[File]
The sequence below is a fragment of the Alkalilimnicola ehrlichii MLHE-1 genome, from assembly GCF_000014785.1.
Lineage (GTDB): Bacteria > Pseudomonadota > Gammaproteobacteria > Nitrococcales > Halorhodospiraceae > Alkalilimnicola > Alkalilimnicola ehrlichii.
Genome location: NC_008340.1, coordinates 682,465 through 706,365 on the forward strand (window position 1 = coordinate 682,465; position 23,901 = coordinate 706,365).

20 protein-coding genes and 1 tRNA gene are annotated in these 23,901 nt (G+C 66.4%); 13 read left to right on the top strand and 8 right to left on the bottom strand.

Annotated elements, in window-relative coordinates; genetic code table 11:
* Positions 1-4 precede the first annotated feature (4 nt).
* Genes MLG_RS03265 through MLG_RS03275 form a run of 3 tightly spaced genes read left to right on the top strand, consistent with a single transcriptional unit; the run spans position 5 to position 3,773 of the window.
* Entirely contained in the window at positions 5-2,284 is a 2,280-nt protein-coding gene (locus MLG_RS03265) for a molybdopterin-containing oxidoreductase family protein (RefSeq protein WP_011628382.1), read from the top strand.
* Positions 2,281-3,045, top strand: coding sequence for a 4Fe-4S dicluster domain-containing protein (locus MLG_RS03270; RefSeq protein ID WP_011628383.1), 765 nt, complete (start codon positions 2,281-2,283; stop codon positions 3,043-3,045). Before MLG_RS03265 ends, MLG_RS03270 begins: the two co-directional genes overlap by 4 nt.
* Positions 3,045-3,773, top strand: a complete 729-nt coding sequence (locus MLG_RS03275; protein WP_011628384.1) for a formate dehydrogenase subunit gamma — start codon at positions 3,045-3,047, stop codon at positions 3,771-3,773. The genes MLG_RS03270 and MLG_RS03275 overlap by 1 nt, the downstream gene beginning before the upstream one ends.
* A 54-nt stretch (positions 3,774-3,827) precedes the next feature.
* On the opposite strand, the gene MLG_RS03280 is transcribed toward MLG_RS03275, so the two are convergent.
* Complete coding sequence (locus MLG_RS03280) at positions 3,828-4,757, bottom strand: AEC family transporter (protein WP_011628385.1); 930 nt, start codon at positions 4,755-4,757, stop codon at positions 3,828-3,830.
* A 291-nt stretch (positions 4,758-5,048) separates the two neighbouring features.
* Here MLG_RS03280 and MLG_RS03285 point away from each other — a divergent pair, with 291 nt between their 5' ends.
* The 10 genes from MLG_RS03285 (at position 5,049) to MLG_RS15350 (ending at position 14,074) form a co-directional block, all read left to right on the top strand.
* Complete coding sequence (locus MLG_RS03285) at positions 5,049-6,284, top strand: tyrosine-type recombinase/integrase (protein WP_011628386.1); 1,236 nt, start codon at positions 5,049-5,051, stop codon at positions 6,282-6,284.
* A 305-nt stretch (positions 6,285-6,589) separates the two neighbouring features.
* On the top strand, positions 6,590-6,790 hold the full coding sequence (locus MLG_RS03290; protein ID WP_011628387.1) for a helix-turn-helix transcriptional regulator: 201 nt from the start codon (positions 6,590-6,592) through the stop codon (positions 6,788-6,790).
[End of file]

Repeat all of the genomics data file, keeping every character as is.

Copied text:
The sequence below is a fragment of the Alkalilimnicola ehrlichii MLHE-1 genome, from assembly GCF_000014785.1.
Lineage (GTDB): Bacteria > Pseudomonadota > Gammaproteobacteria > Nitrococcales > Halorhodospiraceae > Alkalilimnicola > Alkalilimnicola ehrlichii.
Genome location: NC_008340.1, coordinates 682,465 through 706,365 on the forward strand (window position 1 = coordinate 682,465; position 23,901 = coordinate 706,365).

20 protein-coding genes and 1 tRNA gene are annotated in these 23,901 nt (G+C 66.4%); 13 read left to right on the top strand and 8 right to left on the bottom strand.

Annotated elements, in window-relative coordinates; genetic code table 11:
* Positions 1-4 precede the first annotated feature (4 nt).
* Genes MLG_RS03265 through MLG_RS03275 form a run of 3 tightly spaced genes read left to right on the top strand, consistent with a single transcriptional unit; the run spans position 5 to position 3,773 of the window.
* Entirely contained in the window at positions 5-2,284 is a 2,280-nt protein-coding gene (locus MLG_RS03265) for a molybdopterin-containing oxidoreductase family protein (RefSeq protein WP_011628382.1), read from the top strand.
* Positions 2,281-3,045, top strand: coding sequence for a 4Fe-4S dicluster domain-containing protein (locus MLG_RS03270; RefSeq protein ID WP_011628383.1), 765 nt, complete (start codon positions 2,281-2,283; stop codon positions 3,043-3,045). Before MLG_RS03265 ends, MLG_RS03270 begins: the two co-directional genes overlap by 4 nt.
* Positions 3,045-3,773, top strand: a complete 729-nt coding sequence (locus MLG_RS03275; protein WP_011628384.1) for a formate dehydrogenase subunit gamma — start codon at positions 3,045-3,047, stop codon at positions 3,771-3,773. The genes MLG_RS03270 and MLG_RS03275 overlap by 1 nt, the downstream gene beginning before the upstream one ends.
* A 54-nt stretch (positions 3,774-3,827) precedes the next feature.
* On the opposite strand, the gene MLG_RS03280 is transcribed toward MLG_RS03275, so the two are convergent.
* Complete coding sequence (locus MLG_RS03280) at positions 3,828-4,757, bottom strand: AEC family transporter (protein WP_011628385.1); 930 nt, start codon at positions 4,755-4,757, stop codon at positions 3,828-3,830.
* A 291-nt stretch (positions 4,758-5,048) separates the two neighbouring features.
* Here MLG_RS03280 and MLG_RS03285 point away from each other — a divergent pair, with 291 nt between their 5' ends.
* The 10 genes from MLG_RS03285 (at position 5,049) to MLG_RS15350 (ending at position 14,074) form a co-directional block, all read left to right on the top strand.
* Complete coding sequence (locus MLG_RS03285) at positions 5,049-6,284, top strand: tyrosine-type recombinase/integrase (protein WP_011628386.1); 1,236 nt, start codon at positions 5,049-5,051, stop codon at positions 6,282-6,284.
* A 305-nt stretch (positions 6,285-6,589) separates the two neighbouring features.
* On the top strand, positions 6,590-6,790 hold the full coding sequence (locus MLG_RS03290; protein ID WP_011628387.1) for a helix-turn-helix transcriptional regulator: 201 nt from the start codon (positions 6,590-6,592) through the stop codon (positions 6,788-6,790).